When Iftar comes around it can be very easy to eat everything you can lay your hands on and binge on foods that are calorie dense and won't help you achieve your weight loss goals. There are so many calorie-laden, suboptimal foods on offer at Iftar and when you're blood sugar is low, and your appetite is raging it can be hard to resist. That's why food prep and having optimal meals on you at key meal times during Ramadan is critical to not ruin your progress. If you want to stay on track and ensure that you maintain optimal health and eat to benefit your body and your performance in the gym, there are many foods you need to avoid. 

Swerve typically low-nutrient-dense meals, junk food and highly-processed products - basically anything that is 'beige' like cakes, pastries, cereals, biscuits and crackers, as well as fast foods, dairy and highly processed meats. 

The problem with a lot of these foods are they are low in nutrients and high in calories, not to mention full of trans fats and toxins - a disaster if you're trying to lose weight.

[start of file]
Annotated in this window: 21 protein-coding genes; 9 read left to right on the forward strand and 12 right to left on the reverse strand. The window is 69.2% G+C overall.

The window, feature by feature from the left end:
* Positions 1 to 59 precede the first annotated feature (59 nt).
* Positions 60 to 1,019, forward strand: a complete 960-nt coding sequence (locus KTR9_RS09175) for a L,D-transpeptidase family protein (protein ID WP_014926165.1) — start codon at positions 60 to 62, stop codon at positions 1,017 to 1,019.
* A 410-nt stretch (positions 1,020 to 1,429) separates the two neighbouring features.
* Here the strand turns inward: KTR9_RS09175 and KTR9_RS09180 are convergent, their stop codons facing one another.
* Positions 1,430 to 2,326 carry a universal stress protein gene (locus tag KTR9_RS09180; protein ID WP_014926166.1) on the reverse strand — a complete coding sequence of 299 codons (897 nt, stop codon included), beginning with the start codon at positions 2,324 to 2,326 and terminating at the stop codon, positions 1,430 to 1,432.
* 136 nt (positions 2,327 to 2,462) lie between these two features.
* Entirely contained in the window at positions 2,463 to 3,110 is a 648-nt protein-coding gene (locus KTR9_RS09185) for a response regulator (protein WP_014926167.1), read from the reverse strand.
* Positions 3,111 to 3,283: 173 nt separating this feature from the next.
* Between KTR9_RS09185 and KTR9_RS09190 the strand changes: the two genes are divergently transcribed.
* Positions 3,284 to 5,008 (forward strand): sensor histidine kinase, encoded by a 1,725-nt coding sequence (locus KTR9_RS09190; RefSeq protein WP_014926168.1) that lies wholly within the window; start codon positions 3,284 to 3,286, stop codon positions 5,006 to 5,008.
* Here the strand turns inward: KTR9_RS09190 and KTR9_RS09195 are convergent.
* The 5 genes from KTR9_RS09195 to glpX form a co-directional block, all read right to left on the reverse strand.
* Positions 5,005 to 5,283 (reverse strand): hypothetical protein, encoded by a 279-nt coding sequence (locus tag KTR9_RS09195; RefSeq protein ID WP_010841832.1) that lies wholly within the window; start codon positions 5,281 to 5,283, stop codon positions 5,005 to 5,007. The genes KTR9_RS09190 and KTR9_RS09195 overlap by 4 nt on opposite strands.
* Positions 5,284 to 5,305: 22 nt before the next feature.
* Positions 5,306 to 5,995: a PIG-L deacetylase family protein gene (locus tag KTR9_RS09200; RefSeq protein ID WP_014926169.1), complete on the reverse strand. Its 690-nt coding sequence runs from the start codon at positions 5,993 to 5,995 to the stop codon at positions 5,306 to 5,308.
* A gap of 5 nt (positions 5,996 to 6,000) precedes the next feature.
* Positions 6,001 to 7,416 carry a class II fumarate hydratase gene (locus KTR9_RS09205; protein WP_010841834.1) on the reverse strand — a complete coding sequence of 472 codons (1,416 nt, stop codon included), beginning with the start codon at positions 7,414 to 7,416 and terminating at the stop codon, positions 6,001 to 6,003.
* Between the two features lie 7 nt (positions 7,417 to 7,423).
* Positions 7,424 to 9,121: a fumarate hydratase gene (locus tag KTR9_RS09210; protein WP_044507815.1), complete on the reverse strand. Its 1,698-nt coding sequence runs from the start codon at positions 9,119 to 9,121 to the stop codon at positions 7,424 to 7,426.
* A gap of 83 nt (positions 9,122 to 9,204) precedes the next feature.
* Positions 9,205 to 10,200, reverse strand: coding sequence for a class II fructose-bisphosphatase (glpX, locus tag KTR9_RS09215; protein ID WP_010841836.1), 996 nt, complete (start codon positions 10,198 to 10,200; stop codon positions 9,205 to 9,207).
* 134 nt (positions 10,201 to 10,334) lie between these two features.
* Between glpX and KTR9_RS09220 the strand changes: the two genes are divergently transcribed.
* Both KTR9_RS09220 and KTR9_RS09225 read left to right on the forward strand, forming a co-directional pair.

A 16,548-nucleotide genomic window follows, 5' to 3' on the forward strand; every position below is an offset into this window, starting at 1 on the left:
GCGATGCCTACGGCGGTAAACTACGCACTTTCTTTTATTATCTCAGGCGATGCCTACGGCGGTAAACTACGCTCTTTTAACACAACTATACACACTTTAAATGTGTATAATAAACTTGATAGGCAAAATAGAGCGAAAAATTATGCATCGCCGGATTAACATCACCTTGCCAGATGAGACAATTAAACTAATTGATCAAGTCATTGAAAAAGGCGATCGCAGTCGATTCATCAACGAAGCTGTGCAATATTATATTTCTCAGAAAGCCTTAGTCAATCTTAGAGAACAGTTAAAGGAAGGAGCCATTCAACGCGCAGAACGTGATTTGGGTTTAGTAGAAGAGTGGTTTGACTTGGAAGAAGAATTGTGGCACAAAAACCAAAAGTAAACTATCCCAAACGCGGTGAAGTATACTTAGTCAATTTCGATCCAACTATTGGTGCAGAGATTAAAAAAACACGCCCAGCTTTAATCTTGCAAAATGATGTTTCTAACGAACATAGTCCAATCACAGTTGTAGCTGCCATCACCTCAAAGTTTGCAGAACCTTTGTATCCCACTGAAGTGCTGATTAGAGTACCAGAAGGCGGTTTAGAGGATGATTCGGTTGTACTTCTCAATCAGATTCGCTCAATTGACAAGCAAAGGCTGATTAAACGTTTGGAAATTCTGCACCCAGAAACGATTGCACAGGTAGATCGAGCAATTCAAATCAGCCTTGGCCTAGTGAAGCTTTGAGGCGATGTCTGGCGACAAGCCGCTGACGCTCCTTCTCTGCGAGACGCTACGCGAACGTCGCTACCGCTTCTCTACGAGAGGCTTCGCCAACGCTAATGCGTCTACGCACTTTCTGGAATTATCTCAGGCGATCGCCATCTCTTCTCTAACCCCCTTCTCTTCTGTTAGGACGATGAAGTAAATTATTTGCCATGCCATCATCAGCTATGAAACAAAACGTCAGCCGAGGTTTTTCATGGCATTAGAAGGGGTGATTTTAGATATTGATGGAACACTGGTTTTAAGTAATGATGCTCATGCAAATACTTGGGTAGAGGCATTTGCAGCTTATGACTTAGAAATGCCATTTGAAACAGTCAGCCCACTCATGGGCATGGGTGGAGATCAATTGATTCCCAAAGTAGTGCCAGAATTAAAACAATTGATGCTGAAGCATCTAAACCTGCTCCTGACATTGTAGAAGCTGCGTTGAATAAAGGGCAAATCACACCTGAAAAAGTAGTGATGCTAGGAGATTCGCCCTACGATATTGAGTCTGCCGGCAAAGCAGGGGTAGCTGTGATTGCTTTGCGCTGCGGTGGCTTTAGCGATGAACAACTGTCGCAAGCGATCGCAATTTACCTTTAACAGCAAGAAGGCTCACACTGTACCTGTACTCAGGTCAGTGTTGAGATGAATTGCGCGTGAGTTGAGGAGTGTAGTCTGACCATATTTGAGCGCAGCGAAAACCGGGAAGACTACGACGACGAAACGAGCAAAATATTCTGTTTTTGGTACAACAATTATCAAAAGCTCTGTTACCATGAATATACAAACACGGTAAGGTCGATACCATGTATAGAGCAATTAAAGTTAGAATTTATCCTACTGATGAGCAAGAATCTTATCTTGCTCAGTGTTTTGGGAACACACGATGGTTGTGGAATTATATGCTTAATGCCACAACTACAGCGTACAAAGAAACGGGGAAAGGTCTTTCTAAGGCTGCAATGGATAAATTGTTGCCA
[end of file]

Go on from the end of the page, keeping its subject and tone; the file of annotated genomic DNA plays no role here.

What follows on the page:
During Ramadan is it critical that you rehydrate as fully as possible when you break your fast, particularly if you live in hot climates, have a physical job or do high-intensity exercise. Water is a key to the optimal functioning of your body and your brain. Dehydration is responsible for the downregulation of almost every cellular process in the body. Not getting adequate water can also affect muscle protein synthesis and even 3% dehydration can dent your strength and power output in the gym.